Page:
DEVELOPING: This is a developing story and this article will be edited as more information becomes available.
A statement released through the Kerr County, Texas, Facebook page on Wednesday announced that the Kerr County Animal Shelter would be reducing its hours of operation and would no longer be open on Saturdays. These changes will take effect on Thursday, October 17. Commissioners stated that the hours were being reduced in order to save taxpayer dollars and to “increase public access” to the shelter.
In 2018, the City of Kerrville and Kerr County Commissioners enacted an Interlocal Agreement pertaining to the operations of the Animal Shelter. The county operates the shelter in accordance with state law and in accordance with this Interlocal Agreement with the City of Kerrville. In exchange, the City operates the municipal library for the benefit of city and county residents.
Changes in days and hours of operation
The shelter will now be open for approximately 40 hours per week — down from 47 before the change. However, public access has increased from 39 to 40 hours per week, according to the county’s statement. But, controversially, the shelter will now be closed on Saturdays — another change from the previous schedule.
The new operating hours will be 8 AM to 1 PM and 2 PM to 5 PM on Mondays, Wednesdays, and Fridays; and 9 AM to 1 PM and 2 PM to 6 PM on Tuesdays and Thursdays. The county states that these new hours are “accommodating those who work.” Commissioner Letz went on to state that “the adjusted scheduled [sic] will hopefully allow additional time for adoption events and educational activities.”
The county’s press release states that the need to shift the days and hours of operation is to reduce “comp time” accrued by staff. Comp time is shorthand for compensatory time. When an employee works more hours in a given period than their job duties normally entail, the county either pays the employee time-and-a-half overtime, or the employee accrues comp time, which allows the employee to take time off in trade for those extra hours worked.
According to a county official, comp time has a double impact. If paid out in the form of overtime, it negatively impacts the county’s and the department’s budgets. However, if additional leave is granted to “compensate” for those hours, then the facility is left short-handed.
Judge Rob Kelly is quoted as stating, “In effect, we’re reducing our operating costs and saving taxpayer funds, while also increasing public access. It’s a win-win.”
Change in volunteer policies
Another change announced in the statement adjusts the way that volunteers are coordinated and utilized. Starting October 21, volunteers must sign up for specific times in advance, and must visit the shelter “a few days in advance” to fill out liability paperwork. It is unclear at this time whether or not the volunteers must appear each time they wish to volunteer, or just at certain intervals.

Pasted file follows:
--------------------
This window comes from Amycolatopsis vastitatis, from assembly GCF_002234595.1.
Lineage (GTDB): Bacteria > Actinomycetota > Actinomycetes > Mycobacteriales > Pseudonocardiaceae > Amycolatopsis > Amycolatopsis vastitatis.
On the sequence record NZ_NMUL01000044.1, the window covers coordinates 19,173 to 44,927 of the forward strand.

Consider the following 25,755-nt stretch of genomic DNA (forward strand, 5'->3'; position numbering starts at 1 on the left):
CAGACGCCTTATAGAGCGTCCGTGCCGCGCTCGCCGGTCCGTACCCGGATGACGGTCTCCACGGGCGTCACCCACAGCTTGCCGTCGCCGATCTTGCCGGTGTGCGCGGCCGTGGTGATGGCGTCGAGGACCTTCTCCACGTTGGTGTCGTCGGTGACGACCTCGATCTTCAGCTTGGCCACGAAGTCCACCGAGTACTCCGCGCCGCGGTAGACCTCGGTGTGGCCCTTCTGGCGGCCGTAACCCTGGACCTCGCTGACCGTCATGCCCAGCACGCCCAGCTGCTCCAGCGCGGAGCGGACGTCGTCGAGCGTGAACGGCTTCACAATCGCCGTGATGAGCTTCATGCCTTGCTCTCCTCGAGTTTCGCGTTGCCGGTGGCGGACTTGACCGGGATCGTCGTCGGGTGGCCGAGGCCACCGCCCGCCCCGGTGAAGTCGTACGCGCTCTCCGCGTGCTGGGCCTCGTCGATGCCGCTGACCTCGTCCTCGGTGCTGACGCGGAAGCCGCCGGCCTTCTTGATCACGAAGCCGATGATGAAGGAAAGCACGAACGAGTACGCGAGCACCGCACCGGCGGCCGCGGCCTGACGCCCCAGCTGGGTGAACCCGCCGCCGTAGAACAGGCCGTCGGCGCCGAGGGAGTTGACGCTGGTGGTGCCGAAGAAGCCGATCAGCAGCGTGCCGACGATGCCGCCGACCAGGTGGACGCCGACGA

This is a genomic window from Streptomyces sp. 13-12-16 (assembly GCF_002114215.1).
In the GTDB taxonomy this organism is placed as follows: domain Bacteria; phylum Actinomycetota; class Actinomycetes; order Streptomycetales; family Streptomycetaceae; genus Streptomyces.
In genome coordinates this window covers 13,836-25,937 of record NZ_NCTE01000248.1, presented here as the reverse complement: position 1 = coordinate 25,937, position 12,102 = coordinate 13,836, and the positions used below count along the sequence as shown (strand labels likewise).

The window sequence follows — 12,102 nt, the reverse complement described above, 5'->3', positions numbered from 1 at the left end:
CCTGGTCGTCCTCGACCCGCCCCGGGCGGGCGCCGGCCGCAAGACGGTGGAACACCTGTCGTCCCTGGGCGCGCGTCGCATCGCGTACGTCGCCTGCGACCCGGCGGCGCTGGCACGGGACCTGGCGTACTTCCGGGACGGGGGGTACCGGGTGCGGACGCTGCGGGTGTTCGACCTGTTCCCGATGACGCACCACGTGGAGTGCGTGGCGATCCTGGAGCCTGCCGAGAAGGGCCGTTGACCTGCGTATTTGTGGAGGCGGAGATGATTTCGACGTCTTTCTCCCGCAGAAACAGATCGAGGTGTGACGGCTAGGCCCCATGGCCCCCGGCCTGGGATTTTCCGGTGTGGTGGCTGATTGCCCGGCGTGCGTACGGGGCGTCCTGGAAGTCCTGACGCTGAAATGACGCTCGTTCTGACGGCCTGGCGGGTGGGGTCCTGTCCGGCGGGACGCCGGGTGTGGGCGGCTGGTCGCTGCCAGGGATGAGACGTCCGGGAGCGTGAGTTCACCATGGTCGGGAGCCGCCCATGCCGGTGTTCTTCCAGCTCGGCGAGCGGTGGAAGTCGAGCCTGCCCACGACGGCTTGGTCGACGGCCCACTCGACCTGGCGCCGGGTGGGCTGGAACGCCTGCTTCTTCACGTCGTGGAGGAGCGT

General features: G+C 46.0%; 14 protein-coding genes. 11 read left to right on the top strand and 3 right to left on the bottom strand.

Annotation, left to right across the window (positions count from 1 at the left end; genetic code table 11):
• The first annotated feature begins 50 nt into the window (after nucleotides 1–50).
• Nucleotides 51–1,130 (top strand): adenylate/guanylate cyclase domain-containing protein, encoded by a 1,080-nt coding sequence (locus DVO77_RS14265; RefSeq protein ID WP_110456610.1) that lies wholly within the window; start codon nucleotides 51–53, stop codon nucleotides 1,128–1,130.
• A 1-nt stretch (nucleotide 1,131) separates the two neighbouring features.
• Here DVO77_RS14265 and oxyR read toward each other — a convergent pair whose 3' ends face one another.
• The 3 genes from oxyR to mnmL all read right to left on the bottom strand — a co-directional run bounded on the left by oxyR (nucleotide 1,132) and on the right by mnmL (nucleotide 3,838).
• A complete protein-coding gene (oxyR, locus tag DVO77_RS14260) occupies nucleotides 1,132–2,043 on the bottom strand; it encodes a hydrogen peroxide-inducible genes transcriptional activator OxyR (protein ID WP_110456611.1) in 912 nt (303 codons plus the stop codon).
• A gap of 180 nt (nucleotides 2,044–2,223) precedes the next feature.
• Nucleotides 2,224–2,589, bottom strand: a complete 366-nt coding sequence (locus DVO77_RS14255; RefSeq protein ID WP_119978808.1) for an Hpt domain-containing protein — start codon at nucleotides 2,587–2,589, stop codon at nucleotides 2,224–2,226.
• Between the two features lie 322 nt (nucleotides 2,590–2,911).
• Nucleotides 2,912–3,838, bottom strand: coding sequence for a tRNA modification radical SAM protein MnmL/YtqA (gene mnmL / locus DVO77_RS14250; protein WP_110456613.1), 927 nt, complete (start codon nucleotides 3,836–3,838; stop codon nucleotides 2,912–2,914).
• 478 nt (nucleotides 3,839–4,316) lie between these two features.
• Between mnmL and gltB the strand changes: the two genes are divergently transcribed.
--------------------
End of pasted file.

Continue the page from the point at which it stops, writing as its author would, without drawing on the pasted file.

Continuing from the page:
This change was made to reduce the county’s vulnerability to liability issues, according to the press release. In the statement, Commissioner Letz is quoted as stating, “In my oversight of the county’s insurance, I came to realize that we need to monitor our volunteer staff more carefully.”
Animal advocates gather in digital spaces such as Facebook groups to discuss the animal shelter, its policies, and to help facilitate the transportation and adoption of the animals. On Wednesday night, reaction to the hours and policy changes was swift and severe.
The majority of the reaction was skeptical of the decision to close the shelter on Saturdays. Many volunteers expressed that Saturdays were the only days of the week when they could volunteer. Others expressed concern that the animals wouldn’t be socialized or taken on walks all weekend, and perhaps for longer stretches on holiday weekends. And others worried that adoptions would decrease since families cannot visit the shelter on weekends any longer. One comment on the Kerr County Animal Services Facebook page stated:
“This is not “increasing public access hours.” It’s the opposite. You’re closing on the most accessible day for the majority of the public.–Facebook comment
Adjust hours on a different weekday. This is not the answer, and it’s back pedaling in the work that’s been done to decrease the euthanization rates.
Saturdays are the days families have time to go look at animals for adoption or missing pets.
Saturdays are when volunteers have time to go out and walk your dogs. There are up to 36 kennels in our county pound. You now want no more than 3 volunteers at a time—scheduled days in advance? And expect all those dogs to get walked (that will be stuck there otherwise, and now for an entire weekend with no human interaction)? And now you’re eliminating a day that works for most volunteers’ schedule?
It seems like the county is discouraging volunteers and moving backwards.”
The new hours are effective on Thursday, October 17. The new volunteer policy will be implemented on October 21.
Kerrville United will soon request statistics for the number of adoptions sorted by days of the week, as well as a log of volunteer hours sorted by days of the week. We hope to add to the discussion by providing data that city and county residents will find useful when approaching this issue. Stand by for more.
Kerr County Commissioners meet on the 2nd and 4th Mondays of each month at 9 AM at the Kerr County Courthouse. Commissioners encourage citizens to attend and speak to matters on the agenda.